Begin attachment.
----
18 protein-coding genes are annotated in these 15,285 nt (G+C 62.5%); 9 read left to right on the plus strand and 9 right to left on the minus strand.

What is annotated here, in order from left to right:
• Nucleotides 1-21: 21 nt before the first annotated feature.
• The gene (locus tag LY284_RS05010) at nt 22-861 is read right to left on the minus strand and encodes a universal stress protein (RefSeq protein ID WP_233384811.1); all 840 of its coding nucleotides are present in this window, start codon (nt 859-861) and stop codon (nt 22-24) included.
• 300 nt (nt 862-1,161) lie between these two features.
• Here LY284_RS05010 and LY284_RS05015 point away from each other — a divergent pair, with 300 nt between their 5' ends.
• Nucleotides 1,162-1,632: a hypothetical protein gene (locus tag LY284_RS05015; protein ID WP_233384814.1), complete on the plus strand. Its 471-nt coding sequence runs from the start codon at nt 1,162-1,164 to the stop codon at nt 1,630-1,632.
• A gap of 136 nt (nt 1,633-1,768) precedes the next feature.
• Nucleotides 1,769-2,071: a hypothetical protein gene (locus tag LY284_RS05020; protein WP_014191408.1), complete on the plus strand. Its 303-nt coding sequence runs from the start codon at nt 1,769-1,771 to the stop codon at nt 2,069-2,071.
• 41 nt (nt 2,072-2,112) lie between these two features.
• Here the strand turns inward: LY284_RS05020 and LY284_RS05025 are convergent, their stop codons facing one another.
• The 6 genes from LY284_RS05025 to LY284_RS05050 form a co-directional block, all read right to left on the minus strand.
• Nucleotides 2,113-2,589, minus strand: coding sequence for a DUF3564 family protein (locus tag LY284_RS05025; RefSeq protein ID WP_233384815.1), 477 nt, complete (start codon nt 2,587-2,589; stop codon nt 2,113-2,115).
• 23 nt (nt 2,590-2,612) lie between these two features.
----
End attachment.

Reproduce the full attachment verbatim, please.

18 protein-coding genes are annotated in these 15,285 nt (G+C 62.5%); 9 read left to right on the plus strand and 9 right to left on the minus strand.

What is annotated here, in order from left to right:
• Nucleotides 1-21: 21 nt before the first annotated feature.
• The gene (locus tag LY284_RS05010) at nt 22-861 is read right to left on the minus strand and encodes a universal stress protein (RefSeq protein ID WP_233384811.1); all 840 of its coding nucleotides are present in this window, start codon (nt 859-861) and stop codon (nt 22-24) included.
• 300 nt (nt 862-1,161) lie between these two features.
• Here LY284_RS05010 and LY284_RS05015 point away from each other — a divergent pair, with 300 nt between their 5' ends.
• Nucleotides 1,162-1,632: a hypothetical protein gene (locus tag LY284_RS05015; protein ID WP_233384814.1), complete on the plus strand. Its 471-nt coding sequence runs from the start codon at nt 1,162-1,164 to the stop codon at nt 1,630-1,632.
• A gap of 136 nt (nt 1,633-1,768) precedes the next feature.
• Nucleotides 1,769-2,071: a hypothetical protein gene (locus tag LY284_RS05020; protein WP_014191408.1), complete on the plus strand. Its 303-nt coding sequence runs from the start codon at nt 1,769-1,771 to the stop codon at nt 2,069-2,071.
• 41 nt (nt 2,072-2,112) lie between these two features.
• Here the strand turns inward: LY284_RS05020 and LY284_RS05025 are convergent, their stop codons facing one another.
• The 6 genes from LY284_RS05025 to LY284_RS05050 form a co-directional block, all read right to left on the minus strand.
• Nucleotides 2,113-2,589, minus strand: coding sequence for a DUF3564 family protein (locus tag LY284_RS05025; RefSeq protein ID WP_233384815.1), 477 nt, complete (start codon nt 2,587-2,589; stop codon nt 2,113-2,115).
• 23 nt (nt 2,590-2,612) lie between these two features.